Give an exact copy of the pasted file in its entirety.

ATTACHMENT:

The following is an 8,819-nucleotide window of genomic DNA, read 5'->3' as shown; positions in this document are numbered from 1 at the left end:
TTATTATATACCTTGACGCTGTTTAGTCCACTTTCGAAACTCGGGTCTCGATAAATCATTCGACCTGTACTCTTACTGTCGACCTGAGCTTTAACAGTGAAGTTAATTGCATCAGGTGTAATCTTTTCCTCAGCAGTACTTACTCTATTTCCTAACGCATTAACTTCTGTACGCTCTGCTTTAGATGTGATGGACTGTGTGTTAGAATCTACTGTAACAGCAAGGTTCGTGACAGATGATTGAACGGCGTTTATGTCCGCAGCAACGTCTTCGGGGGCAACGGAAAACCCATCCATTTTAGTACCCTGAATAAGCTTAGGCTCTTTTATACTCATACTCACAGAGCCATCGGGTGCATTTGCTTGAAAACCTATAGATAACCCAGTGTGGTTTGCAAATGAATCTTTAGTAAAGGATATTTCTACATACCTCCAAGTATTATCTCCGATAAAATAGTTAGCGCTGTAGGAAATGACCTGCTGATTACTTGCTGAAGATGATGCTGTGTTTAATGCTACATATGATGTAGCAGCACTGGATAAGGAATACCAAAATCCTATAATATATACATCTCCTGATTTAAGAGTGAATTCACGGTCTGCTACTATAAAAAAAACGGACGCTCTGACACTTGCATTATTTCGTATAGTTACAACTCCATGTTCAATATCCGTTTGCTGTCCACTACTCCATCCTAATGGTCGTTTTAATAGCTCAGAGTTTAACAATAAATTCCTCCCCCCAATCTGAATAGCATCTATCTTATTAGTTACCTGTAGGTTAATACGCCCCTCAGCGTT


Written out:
The following is an 8,819-nucleotide window of genomic DNA, read 5'->3' as shown; positions in this document are numbered from 1 at the left end:
TTATTATATACCTTGACGCTGTTTAGTCCACTTTCGAAACTCGGGTCTCGATAAATCATTCGACCTGTACTCTTACTGTCGACCTGAGCTTTAACAGTGAAGTTAATTGCATCAGGTGTAATCTTTTCCTCAGCAGTACTTACTCTATTTCCTAACGCATTAACTTCTGTACGCTCTGCTTTAGATGTGATGGACTGTGTGTTAGAATCTACTGTAACAGCAAGGTTCGTGACAGATGATTGAACGGCGTTTATGTCCGCAGCAACGTCTTCGGGGGCAACGGAAAACCCATCCATTTTAGTACCCTGAATAAGCTTAGGCTCTTTTATACTCATACTCACAGAGCCATCGGGTGCATTTGCTTGAAAACCTATAGATAACCCAGTGTGGTTTGCAAATGAATCTTTAGTAAAGGATATTTCTACATACCTCCAAGTATTATCTCCGATAAAATAGTTAGCGCTGTAGGAAATGACCTGCTGATTACTTGCTGAAGATGATGCTGTGTTTAATGCTACATATGATGTAGCAGCACTGGATAAGGAATACCAAAATCCTATAATATATACATCTCCTGATTTAAGAGTGAATTCACGGTCTGCTACTATAAAAAAAACGGACGCTCTGACACTTGCATTATTTCGTATAGTTACAACTCCATGTTCAATATCCGTTTGCTGTCCACTACTCCATCCTAATGGTCGTTTTAATAGCTCAGAGTTTAACAATAAATTCCTCCCCCCAATCTGAATAGCATCTATCTTATTAGTTACCTGTAGGTTAATACGCCCCTCAGCGTT